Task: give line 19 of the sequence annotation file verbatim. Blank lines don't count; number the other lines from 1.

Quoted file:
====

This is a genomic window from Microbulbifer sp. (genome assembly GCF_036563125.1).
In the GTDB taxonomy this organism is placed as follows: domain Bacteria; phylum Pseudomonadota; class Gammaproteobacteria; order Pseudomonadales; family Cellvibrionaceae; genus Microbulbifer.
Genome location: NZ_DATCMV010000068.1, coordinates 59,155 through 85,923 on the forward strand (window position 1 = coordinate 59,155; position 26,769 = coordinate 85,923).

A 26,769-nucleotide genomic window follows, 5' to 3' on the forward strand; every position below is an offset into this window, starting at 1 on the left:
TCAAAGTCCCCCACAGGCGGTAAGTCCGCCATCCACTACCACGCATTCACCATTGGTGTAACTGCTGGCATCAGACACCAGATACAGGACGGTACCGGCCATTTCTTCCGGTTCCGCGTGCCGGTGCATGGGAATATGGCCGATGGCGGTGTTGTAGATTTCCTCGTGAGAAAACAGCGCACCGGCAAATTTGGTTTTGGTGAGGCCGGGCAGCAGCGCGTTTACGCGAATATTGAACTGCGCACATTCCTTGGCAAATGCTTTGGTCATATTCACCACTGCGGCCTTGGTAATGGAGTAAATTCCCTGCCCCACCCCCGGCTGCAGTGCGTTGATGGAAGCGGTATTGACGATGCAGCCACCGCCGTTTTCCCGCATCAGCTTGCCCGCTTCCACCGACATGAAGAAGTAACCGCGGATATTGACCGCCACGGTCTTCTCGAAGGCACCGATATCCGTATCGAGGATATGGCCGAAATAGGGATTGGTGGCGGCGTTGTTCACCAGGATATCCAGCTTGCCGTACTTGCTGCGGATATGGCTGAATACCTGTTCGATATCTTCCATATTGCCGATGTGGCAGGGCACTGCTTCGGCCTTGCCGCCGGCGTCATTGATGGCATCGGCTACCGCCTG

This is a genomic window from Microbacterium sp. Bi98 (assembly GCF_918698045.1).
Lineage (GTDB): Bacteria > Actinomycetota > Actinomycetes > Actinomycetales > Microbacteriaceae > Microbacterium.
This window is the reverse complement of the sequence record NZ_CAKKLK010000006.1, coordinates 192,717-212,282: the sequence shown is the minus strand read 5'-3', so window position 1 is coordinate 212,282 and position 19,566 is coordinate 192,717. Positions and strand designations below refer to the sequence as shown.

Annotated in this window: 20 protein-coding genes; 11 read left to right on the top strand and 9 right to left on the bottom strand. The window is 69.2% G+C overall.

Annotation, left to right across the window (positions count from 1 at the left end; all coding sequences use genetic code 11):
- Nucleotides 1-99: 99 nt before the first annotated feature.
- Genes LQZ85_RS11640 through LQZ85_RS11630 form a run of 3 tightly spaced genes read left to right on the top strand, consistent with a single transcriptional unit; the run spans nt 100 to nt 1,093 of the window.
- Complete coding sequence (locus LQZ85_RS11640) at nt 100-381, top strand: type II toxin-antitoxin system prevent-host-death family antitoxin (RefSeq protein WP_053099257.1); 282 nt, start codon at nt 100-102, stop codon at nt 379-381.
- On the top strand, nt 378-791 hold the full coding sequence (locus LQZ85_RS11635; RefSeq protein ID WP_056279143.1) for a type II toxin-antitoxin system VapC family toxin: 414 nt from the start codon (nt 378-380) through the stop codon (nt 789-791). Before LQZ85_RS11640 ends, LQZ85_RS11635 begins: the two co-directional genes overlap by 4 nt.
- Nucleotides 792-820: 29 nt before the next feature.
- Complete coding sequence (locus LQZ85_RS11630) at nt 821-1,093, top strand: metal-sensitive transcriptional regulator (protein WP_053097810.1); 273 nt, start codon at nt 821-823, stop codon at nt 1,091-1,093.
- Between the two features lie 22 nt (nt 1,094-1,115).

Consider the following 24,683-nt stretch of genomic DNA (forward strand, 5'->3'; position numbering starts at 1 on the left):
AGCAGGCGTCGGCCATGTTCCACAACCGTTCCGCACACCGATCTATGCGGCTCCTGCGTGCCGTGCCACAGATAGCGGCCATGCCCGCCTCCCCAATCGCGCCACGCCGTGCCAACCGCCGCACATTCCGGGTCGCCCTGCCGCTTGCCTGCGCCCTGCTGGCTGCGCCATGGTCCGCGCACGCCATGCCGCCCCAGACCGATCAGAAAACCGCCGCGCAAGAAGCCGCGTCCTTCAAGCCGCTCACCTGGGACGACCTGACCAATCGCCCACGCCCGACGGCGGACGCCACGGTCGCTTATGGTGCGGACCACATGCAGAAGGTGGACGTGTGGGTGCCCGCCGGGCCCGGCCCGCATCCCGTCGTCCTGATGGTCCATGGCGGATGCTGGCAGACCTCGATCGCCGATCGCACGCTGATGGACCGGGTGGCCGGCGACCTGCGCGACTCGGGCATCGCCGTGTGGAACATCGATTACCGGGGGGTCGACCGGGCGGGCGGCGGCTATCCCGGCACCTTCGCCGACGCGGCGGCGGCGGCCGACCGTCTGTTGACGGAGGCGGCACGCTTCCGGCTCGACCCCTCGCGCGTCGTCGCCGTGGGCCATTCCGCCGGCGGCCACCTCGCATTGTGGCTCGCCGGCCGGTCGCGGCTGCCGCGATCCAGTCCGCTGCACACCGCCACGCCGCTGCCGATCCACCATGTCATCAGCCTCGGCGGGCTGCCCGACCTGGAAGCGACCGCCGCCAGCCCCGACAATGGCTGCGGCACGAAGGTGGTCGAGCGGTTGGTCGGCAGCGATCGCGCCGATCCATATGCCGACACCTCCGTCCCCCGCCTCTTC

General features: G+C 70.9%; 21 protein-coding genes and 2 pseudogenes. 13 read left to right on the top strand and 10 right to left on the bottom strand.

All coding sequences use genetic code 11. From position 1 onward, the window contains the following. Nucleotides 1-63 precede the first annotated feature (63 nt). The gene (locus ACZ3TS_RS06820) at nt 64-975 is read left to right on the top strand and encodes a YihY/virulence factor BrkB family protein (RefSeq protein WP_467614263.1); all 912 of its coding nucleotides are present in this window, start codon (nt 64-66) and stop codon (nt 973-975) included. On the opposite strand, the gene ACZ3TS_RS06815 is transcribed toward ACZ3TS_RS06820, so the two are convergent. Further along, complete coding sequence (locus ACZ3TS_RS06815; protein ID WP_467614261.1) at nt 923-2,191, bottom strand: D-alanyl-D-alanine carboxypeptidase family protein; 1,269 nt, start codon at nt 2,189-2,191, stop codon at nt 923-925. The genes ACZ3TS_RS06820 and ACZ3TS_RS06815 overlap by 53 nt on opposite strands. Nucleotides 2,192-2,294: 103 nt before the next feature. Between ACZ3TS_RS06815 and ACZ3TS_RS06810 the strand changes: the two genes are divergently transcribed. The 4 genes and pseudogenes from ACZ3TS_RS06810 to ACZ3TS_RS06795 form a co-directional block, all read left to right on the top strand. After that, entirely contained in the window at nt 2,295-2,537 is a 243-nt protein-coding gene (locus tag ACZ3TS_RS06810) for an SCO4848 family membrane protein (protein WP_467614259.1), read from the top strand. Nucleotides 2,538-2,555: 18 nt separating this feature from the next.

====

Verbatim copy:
AGCAGGCGTCGGCCATGTTCCACAACCGTTCCGCACACCGATCTATGCGGCTCCTGCGTGCCGTGCCACAGATAGCGGCCATGCCCGCCTCCCCAATCGCGCCACGCCGTGCCAACCGCCGCACATTCCGGGTCGCCCTGCCGCTTGCCTGCGCCCTGCTGGCTGCGCCATGGTCCGCGCACGCCATGCCGCCCCAGACCGATCAGAAAACCGCCGCGCAAGAAGCCGCGTCCTTCAAGCCGCTCACCTGGGACGACCTGACCAATCGCCCACGCCCGACGGCGGACGCCACGGTCGCTTATGGTGCGGACCACATGCAGAAGGTGGACGTGTGGGTGCCCGCCGGGCCCGGCCCGCATCCCGTCGTCCTGATGGTCCATGGCGGATGCTGGCAGACCTCGATCGCCGATCGCACGCTGATGGACCGGGTGGCCGGCGACCTGCGCGACTCGGGCATCGCCGTGTGGAACATCGATTACCGGGGGGTCGACCGGGCGGGCGGCGGCTATCCCGGCACCTTCGCCGACGCGGCGGCGGCGGCCGACCGTCTGTTGACGGAGGCGGCACGCTTCCGGCTCGACCCCTCGCGCGTCGTCGCCGTGGGCCATTCCGCCGGCGGCCACCTCGCATTGTGGCTCGCCGGCCGGTCGCGGCTGCCGCGATCCAGTCCGCTGCACACCGCCACGCCGCTGCCGATCCACCATGTCATCAGCCTCGGCGGGCTGCCCGACCTGGAAGCGACCGCCGCCAGCCCCGACAATGGCTGCGGCACGAAGGTGGTCGAGCGGTTGGTCGGCAGCGATCGCGCCGATCCATATGCCGACACCTCCGTCCCCCGCCTCTTC